Majesty and Mythology

Daily Mail (London), November 15, 2013 | Go to article overview

Majesty and Mythology


Byline: Compiled by Charles Legge

QUESTION

During the Queen's visit to Dublin in 2011 she laid a wreath at a statue called Children Of Lir. Who were they?

THE Children Of Lir is one of the most famous stories from the Irish mythological cycle. The story begins when Bodb Derg becomes king of the legendary Irish race the Tuatha De Danann.

To appease Lir, the Lord of the Sea, Bodb offers one of his daughters, Aoibh, to be Lir's wife, and the couple have four children: Fionnuala, Fiachra and Conn (twin brothers) and Aodh.

When Aoibh dies, Bodb sends another of his daughters, Aoife, to marry Lir. But Aoife is jealous of the love Lir has for his first family and, in a rage, turns the children into four white swans at Lake Derravaragh in County Westmeath: 'Out with you upon the wild waves, Children of the King! Henceforth your cries shall be with the flocks of birds.'

She sentences them to 900 years as birds: 'For 300 years you will stay on the Lake of the Oaks [Lough Derravarragh]; for 300 years you will be on the Isle of Maoile, between Ireland and Scotland; and for 300 years you will be at Inis Gluaire, on the wild North Coast of Ireland. Only when you hear a bell ring in honour of God, you will get your human forms again.'

During their final 300 years, they meet Christian missionary Saint Mochaomhog, who treats them with great kindness and teaches them of Christianity and Saint Patrick. The swans, who have retained their beautiful voices, are invited to take residence and sing in the monastery.

In the usual end to the story, the King of Leinster takes the swans but, as he leaves the monastery, the bell tolls and the children crumble to dust. In an alternate romantic version, the children hear the bell toll, find St Mochaomhog and he completes the transformation. They die and find peace in heaven with Lir and Aoibh.

The Children Of Lir is one of the great 'sorrows' of storytelling in Ireland, a tale of one people being conquered by another, often used as an allegory for English rule.

Oisin Kelly (1915-81) was the Dublin artist commissioned to sculpt The Children Of Lir (1964) for Dublin's Garden of Remembrance, opened in 1966 on the 50th anniversary of the Easter Rising.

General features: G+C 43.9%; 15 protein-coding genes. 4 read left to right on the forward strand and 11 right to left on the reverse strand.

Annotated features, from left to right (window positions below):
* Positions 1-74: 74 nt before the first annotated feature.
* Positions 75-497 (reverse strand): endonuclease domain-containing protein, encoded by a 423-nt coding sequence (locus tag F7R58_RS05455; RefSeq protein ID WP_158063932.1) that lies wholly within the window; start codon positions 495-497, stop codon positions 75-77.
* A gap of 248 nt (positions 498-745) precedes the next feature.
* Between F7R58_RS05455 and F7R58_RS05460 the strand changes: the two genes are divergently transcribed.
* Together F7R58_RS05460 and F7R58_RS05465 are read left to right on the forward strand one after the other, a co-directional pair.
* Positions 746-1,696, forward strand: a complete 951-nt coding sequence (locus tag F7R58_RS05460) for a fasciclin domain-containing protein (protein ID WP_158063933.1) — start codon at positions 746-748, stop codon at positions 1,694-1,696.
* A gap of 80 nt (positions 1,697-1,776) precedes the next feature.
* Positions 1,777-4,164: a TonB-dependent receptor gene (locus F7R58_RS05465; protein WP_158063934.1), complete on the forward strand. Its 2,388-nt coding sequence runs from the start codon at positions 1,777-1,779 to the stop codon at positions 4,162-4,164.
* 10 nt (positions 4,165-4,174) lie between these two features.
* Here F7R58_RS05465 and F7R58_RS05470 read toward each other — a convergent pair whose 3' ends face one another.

The 2011 sight of the Queen in the Garden of Remembrance, honouring those long considered terrorists by the British Symbolic gesture: The Queen and Irish President Mary McAleese are dwarfed by the statue of the Children of Lir at Dublin's war memorial in 2011 Establishment, was remarkable. She was the first British monarch to set foot in Southern Ireland since 1911.

Iris Callahan, London E16.

QUESTION

Do the small petrol engines in strimmers, blowers and mopeds have to be noisy?

MOPEDS, like most road vehicles in their standard form, are heavily regulated for noise and are reasonably quiet, though excessive noise can be caused by modifications.

However petrol-powered, handheld garden machinery items can be noisy. Consider how an engine silencer works: if you connected the exhaust pipe of an engine via a tube to your house and then sealed all the doors and windows, so the only outlet was your chimney, you would create a very quiet exhaust system.

The expansion of the exhaust gasses would take place in the house, causing little air disturbance, and the noise this created would be silenced by the walls while the gasses escaped slowly up the chimney.

This is what engineers try to do when they design an engine silencer. The exhaust gasses are directed into an insulated container where they expand much more slowly and at much lower pressure than in the engine cylinder. Then, with the use of tubes and baffles, the exhaust exits into the atmosphere at a lower velocity.

Yet this takes up space and adds weight -- an important consideration on hand-held machinery. So engines on these machines could be quieter, but the silencers would have to be around three times larger, with a similar amount of weight disadvantage. …

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